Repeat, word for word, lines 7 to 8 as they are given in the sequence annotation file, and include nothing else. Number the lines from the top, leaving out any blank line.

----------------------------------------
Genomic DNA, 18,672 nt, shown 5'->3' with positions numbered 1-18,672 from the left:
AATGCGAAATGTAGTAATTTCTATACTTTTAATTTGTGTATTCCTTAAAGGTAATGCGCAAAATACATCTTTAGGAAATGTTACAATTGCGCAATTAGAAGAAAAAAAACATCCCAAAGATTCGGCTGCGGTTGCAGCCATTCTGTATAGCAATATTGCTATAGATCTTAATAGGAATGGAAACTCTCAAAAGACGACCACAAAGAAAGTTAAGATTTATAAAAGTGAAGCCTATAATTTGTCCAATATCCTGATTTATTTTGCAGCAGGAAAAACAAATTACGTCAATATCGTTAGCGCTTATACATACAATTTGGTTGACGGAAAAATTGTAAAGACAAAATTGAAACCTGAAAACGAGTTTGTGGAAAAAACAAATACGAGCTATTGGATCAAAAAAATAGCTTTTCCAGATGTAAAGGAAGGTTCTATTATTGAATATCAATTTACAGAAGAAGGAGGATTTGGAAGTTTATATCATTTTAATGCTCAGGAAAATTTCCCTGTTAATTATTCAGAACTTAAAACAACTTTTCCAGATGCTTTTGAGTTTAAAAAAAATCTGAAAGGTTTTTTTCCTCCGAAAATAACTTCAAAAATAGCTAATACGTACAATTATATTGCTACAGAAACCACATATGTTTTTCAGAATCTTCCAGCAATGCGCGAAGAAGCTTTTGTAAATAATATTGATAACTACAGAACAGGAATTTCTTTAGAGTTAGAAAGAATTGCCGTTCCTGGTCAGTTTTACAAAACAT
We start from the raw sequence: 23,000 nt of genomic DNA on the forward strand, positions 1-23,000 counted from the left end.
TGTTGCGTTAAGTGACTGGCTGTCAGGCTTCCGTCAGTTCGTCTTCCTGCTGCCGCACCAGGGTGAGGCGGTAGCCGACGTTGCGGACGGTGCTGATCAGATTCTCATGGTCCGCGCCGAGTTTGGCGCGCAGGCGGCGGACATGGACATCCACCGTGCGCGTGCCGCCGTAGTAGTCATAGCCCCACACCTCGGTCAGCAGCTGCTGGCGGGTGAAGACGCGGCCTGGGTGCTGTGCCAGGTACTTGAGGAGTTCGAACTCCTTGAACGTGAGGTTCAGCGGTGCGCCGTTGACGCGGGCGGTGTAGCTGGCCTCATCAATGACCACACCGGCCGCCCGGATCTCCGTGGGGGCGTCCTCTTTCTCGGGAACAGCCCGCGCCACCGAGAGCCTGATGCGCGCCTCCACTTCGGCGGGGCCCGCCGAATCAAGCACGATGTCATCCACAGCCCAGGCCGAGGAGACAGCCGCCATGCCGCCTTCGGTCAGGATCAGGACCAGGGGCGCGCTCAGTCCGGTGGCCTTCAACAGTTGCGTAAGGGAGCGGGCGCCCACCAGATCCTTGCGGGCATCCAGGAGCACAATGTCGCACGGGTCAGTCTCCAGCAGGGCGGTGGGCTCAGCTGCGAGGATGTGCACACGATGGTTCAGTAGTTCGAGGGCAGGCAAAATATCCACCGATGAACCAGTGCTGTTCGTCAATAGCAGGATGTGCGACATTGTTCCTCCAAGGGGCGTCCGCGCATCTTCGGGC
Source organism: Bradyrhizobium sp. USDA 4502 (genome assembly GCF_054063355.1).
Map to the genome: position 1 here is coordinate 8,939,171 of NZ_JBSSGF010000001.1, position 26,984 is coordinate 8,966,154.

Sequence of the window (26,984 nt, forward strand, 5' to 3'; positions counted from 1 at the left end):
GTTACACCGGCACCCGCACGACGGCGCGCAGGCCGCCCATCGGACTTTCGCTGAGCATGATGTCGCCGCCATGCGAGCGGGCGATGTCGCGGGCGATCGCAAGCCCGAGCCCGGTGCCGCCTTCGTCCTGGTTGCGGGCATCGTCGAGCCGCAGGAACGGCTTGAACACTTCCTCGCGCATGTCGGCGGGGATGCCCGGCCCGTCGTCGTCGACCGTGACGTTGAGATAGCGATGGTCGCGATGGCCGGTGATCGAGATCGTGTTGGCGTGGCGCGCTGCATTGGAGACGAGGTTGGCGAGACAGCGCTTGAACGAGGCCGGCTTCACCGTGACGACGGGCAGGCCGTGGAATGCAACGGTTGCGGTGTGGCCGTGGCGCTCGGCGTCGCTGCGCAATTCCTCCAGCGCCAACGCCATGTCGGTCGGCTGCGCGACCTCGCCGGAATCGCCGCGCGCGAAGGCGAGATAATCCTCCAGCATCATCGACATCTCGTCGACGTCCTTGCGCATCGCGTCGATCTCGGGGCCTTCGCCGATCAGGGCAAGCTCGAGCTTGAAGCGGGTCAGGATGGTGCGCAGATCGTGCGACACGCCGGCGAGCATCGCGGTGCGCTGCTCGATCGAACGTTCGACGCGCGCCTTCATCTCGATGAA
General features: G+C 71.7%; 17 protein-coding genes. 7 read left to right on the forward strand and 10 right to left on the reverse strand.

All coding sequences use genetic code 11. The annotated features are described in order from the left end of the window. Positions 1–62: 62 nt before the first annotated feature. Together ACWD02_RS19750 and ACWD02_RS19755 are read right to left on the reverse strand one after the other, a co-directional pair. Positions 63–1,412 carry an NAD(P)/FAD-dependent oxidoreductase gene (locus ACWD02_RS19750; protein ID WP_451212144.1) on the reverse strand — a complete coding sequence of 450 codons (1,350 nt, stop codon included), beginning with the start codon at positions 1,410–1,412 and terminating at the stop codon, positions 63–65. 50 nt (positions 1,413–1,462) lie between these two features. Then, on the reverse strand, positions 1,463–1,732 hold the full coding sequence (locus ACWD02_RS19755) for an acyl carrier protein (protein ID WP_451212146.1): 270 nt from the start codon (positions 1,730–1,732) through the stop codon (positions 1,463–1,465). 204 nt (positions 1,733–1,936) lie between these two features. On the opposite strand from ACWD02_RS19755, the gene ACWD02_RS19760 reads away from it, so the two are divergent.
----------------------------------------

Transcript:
Sequence of the window (26,984 nt, forward strand, 5' to 3'; positions counted from 1 at the left end):
GTTACACCGGCACCCGCACGACGGCGCGCAGGCCGCCCATCGGACTTTCGCTGAGCATGATGTCGCCGCCATGCGAGCGGGCGATGTCGCGGGCGATCGCAAGCCCGAGCCCGGTGCCGCCTTCGTCCTGGTTGCGGGCATCGTCGAGCCGCAGGAACGGCTTGAACACTTCCTCGCGCATGTCGGCGGGGATGCCCGGCCCGTCGTCGTCGACCGTGACGTTGAGATAGCGATGGTCGCGATGGCCGGTGATCGAGATCGTGTTGGCGTGGCGCGCTGCATTGGAGACGAGGTTGGCGAGACAGCGCTTGAACGAGGCCGGCTTCACCGTGACGACGGGCAGGCCGTGGAATGCAACGGTTGCGGTGTGGCCGTGGCGCTCGGCGTCGCTGCGCAATTCCTCCAGCGCCAACGCCATGTCGGTCGGCTGCGCGACCTCGCCGGAATCGCCGCGCGCGAAGGCGAGATAATCCTCCAGCATCATCGACATCTCGTCGACGTCCTTGCGCATCGCGTCGATCTCGGGGCCTTCGCCGATCAGGGCAAGCTCGAGCTTGAAGCGGGTCAGGATGGTGCGCAGATCGTGCGACACGCCGGCGAGCATCGCGGTGCGCTGCTCGATCGAACGTTCGACGCGCGCCTTCATCTCGATGAA